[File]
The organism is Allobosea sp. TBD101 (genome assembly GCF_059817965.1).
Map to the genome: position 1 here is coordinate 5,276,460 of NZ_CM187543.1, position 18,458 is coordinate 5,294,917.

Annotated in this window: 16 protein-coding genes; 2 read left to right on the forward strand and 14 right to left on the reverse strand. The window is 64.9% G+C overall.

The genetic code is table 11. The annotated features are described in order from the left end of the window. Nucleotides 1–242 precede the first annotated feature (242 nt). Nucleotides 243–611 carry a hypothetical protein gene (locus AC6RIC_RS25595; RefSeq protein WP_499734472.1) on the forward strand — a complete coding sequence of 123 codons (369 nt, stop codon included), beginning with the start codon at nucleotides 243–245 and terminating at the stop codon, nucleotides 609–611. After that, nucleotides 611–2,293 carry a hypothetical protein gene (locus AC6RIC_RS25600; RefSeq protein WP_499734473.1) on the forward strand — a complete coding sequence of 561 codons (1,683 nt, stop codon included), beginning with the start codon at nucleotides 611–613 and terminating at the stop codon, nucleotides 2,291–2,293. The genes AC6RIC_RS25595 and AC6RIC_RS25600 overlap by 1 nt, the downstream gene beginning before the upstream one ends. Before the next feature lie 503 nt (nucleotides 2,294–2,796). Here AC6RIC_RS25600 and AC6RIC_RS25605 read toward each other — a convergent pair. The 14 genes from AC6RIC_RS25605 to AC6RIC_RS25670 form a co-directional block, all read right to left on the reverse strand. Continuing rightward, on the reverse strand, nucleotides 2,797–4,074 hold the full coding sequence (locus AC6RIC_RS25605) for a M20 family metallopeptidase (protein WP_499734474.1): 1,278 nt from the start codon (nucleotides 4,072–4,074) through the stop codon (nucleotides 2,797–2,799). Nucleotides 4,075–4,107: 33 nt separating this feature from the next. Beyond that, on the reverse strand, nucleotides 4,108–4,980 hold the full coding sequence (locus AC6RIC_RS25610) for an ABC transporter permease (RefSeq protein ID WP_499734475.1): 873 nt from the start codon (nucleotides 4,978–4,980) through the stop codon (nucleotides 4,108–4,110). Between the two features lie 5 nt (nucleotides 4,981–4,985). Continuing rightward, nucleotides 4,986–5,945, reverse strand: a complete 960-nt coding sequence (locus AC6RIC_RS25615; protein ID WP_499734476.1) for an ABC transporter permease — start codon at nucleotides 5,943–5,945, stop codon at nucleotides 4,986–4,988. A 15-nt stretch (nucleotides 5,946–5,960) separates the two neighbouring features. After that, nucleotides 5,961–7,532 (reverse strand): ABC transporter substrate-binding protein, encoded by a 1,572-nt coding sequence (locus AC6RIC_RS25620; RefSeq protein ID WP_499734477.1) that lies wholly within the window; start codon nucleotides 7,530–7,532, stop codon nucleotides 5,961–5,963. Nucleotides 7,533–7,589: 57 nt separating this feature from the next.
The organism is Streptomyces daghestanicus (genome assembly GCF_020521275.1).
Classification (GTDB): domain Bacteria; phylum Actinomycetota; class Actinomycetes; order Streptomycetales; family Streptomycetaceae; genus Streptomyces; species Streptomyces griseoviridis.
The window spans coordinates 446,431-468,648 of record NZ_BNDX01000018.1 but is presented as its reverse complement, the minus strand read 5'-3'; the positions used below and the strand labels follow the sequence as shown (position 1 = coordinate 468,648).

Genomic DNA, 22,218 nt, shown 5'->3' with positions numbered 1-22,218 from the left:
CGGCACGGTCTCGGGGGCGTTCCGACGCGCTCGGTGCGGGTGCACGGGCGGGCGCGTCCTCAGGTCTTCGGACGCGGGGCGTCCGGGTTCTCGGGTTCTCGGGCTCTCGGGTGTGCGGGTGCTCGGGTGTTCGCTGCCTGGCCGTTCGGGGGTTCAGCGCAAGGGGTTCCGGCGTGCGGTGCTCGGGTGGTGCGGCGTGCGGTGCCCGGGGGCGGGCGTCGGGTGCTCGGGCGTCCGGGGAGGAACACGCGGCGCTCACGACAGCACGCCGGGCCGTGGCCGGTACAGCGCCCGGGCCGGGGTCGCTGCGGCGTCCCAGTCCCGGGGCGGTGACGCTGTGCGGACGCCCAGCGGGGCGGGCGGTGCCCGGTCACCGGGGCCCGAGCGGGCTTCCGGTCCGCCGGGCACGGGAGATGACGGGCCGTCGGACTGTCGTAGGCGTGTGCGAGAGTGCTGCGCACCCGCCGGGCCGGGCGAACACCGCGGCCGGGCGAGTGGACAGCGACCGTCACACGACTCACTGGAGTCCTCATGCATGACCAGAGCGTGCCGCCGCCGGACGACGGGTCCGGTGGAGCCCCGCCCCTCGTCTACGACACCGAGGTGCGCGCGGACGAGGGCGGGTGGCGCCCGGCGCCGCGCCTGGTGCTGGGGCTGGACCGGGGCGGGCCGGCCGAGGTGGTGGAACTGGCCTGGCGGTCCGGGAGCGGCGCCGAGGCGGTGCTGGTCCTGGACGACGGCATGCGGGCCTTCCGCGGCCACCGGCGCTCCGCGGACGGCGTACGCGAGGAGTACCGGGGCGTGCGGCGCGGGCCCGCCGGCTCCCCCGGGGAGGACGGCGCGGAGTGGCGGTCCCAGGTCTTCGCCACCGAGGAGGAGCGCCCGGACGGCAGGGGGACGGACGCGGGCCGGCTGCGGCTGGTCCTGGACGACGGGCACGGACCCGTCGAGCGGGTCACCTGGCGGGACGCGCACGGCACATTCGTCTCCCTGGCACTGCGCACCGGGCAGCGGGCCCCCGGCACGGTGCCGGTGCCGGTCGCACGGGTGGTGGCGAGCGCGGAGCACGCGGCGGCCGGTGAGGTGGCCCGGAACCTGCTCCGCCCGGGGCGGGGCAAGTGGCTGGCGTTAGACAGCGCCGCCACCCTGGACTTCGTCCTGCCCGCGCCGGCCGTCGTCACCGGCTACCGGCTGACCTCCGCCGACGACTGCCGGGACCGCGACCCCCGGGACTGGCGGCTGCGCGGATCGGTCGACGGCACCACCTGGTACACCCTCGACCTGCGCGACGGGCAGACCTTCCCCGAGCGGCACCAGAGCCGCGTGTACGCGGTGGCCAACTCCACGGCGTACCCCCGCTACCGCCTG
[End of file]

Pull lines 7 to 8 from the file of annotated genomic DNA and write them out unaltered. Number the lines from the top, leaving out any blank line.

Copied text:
The window spans coordinates 446,431-468,648 of record NZ_BNDX01000018.1 but is presented as its reverse complement, the minus strand read 5'-3'; the positions used below and the strand labels follow the sequence as shown (position 1 = coordinate 468,648).

Genomic DNA, 22,218 nt, shown 5'->3' with positions numbered 1-22,218 from the left: